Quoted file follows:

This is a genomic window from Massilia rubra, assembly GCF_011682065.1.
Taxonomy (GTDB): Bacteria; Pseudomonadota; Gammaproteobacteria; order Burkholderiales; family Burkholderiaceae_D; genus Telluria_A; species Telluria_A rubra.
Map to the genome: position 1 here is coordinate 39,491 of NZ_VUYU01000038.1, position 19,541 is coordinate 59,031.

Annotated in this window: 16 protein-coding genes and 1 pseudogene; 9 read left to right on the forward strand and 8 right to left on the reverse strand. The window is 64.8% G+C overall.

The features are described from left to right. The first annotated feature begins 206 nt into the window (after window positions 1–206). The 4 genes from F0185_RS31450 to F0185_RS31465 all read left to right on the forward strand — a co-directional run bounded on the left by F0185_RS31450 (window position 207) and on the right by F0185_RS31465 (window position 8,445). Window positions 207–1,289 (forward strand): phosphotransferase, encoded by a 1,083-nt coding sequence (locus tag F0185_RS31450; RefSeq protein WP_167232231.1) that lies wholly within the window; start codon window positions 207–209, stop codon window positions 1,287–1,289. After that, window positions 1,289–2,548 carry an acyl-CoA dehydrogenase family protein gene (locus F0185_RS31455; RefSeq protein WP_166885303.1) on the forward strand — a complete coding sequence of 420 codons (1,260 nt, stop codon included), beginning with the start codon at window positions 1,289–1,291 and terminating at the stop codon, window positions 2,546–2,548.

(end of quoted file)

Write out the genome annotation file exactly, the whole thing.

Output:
This is a genomic window from Massilia rubra, assembly GCF_011682065.1.
Taxonomy (GTDB): Bacteria; Pseudomonadota; Gammaproteobacteria; order Burkholderiales; family Burkholderiaceae_D; genus Telluria_A; species Telluria_A rubra.
Map to the genome: position 1 here is coordinate 39,491 of NZ_VUYU01000038.1, position 19,541 is coordinate 59,031.

Annotated in this window: 16 protein-coding genes and 1 pseudogene; 9 read left to right on the forward strand and 8 right to left on the reverse strand. The window is 64.8% G+C overall.

The features are described from left to right. The first annotated feature begins 206 nt into the window (after window positions 1–206). The 4 genes from F0185_RS31450 to F0185_RS31465 all read left to right on the forward strand — a co-directional run bounded on the left by F0185_RS31450 (window position 207) and on the right by F0185_RS31465 (window position 8,445). Window positions 207–1,289 (forward strand): phosphotransferase, encoded by a 1,083-nt coding sequence (locus tag F0185_RS31450; RefSeq protein WP_167232231.1) that lies wholly within the window; start codon window positions 207–209, stop codon window positions 1,287–1,289. After that, window positions 1,289–2,548 carry an acyl-CoA dehydrogenase family protein gene (locus F0185_RS31455; RefSeq protein WP_166885303.1) on the forward strand — a complete coding sequence of 420 codons (1,260 nt, stop codon included), beginning with the start codon at window positions 1,289–1,291 and terminating at the stop codon, window positions 2,546–2,548.